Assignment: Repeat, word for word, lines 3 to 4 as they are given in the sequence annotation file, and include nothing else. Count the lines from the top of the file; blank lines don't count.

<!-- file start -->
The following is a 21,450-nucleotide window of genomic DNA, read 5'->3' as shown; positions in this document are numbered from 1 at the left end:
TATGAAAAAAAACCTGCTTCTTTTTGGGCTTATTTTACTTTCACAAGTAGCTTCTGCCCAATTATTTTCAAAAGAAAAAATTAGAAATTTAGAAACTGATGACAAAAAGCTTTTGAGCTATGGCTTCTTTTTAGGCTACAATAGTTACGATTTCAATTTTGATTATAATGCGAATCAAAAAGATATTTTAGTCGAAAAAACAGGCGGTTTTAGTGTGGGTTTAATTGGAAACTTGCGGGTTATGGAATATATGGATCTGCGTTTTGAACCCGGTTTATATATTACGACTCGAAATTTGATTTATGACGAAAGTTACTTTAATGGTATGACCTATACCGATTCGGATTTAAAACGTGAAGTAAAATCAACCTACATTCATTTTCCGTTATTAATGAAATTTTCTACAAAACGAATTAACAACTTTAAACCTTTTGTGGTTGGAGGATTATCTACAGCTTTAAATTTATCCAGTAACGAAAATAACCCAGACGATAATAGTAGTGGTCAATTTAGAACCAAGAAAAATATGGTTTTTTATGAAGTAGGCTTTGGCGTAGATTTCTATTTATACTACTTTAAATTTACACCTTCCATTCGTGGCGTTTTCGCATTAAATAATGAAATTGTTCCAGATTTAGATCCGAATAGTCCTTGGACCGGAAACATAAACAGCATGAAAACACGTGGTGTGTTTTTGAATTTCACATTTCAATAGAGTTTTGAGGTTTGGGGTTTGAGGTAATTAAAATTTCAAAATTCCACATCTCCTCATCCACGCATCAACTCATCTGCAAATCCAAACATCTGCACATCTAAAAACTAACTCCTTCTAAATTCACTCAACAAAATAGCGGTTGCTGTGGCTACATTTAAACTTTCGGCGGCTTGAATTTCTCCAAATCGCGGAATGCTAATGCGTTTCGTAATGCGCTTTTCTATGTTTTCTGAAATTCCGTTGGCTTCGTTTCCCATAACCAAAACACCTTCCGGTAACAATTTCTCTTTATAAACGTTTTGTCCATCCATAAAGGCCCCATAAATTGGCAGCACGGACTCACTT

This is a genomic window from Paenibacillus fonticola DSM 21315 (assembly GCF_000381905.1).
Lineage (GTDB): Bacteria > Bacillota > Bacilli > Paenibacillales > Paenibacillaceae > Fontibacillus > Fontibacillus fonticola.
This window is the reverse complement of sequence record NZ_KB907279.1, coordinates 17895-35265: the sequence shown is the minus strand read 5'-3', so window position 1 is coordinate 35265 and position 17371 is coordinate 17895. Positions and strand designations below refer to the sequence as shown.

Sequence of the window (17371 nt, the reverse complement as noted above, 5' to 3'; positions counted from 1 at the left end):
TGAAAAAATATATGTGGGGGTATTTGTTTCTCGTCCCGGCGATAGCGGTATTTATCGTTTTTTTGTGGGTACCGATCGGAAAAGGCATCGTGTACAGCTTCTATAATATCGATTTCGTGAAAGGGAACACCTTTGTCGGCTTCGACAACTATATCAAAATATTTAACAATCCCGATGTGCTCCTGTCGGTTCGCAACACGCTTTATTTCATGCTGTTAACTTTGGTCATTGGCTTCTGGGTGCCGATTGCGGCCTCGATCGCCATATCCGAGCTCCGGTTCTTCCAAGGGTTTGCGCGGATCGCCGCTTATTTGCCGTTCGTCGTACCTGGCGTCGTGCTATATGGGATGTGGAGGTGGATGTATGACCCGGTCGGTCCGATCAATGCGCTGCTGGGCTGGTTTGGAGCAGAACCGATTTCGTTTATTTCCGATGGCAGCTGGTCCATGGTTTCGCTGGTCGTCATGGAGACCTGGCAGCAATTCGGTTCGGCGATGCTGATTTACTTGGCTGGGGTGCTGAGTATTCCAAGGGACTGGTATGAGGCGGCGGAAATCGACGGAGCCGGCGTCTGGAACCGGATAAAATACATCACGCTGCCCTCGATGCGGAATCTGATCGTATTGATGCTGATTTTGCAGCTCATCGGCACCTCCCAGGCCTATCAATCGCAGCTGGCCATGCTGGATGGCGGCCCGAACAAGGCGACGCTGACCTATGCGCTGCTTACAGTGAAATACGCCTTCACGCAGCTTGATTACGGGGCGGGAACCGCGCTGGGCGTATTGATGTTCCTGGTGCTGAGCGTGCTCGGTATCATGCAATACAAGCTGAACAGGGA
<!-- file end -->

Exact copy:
This is a genomic window from Paenibacillus fonticola DSM 21315 (assembly GCF_000381905.1).
Lineage (GTDB): Bacteria > Bacillota > Bacilli > Paenibacillales > Paenibacillaceae > Fontibacillus > Fontibacillus fonticola.